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K-State Researchers Make Gluten Breakthrough

Kansas State University researchers report a breakthrough in developing wheat-based foods that contain lower amounts of gluten. It’s a discovery that could lessen the adverse effects of celiac and other autoimmune diseases.

Scientists from Kansas State, the Agricultural Research Service, and in partnership with Kansas Wheat successfully used the gene-editing technique called CRISPR to reduce the presence of two types of gluten-coding genes. Gluten is a protein found in wheat, barley, and rye. When people with celiac disease eat gluten, their body mounts an immune response that attacks the small intestine and the small fingerlike projections that help the body absorb nutrients. Researchers admitted they were surprised that once the genes got edited, it reduced the immunotoxicity.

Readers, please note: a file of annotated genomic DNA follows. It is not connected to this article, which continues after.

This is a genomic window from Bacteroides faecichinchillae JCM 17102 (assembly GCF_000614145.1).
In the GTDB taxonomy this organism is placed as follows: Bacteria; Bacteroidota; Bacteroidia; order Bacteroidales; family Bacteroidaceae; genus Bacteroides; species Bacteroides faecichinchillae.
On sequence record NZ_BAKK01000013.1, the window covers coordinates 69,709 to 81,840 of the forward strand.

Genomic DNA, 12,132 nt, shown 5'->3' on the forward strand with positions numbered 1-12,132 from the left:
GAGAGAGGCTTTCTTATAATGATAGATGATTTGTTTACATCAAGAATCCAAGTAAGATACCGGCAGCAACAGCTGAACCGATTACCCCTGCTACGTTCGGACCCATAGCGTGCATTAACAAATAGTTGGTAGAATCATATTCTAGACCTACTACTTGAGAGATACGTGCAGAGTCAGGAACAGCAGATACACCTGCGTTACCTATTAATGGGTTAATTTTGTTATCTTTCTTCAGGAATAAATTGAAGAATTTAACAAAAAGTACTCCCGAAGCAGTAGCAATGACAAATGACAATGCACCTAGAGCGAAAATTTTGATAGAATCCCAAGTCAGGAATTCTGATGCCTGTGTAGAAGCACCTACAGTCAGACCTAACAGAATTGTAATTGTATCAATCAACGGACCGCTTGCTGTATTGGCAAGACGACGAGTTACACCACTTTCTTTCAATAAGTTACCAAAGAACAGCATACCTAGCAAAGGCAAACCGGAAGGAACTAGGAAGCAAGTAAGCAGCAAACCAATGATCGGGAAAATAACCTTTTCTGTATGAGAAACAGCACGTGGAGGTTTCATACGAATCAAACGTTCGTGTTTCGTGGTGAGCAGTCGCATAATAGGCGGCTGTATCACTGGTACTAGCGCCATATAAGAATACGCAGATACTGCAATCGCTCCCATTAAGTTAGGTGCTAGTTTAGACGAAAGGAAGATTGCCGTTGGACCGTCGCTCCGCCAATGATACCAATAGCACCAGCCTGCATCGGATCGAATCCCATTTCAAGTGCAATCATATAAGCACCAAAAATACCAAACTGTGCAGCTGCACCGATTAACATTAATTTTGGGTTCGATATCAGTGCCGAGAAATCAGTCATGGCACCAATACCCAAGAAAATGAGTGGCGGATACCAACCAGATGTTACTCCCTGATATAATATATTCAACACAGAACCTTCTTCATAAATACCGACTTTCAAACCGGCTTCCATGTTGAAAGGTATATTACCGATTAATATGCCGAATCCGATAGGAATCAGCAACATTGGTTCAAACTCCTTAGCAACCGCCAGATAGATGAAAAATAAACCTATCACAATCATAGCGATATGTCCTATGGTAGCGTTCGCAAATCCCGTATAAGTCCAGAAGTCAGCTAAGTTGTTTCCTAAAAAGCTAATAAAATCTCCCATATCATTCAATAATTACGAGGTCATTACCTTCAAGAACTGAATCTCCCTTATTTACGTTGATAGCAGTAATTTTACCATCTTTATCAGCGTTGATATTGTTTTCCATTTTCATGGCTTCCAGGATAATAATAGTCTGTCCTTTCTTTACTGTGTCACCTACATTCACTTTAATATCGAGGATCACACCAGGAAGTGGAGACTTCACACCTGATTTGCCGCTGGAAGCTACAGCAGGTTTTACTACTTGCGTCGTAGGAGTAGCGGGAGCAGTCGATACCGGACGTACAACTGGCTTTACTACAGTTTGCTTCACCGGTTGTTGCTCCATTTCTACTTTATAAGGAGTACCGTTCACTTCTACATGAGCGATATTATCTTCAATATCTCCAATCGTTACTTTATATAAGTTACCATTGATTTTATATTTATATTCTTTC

However, gluten won’t be completely removed from wheat as it’s important for bread making. While the reduced gluten level achieved so far won’t make wheat safe for use, it’s an important step forward.

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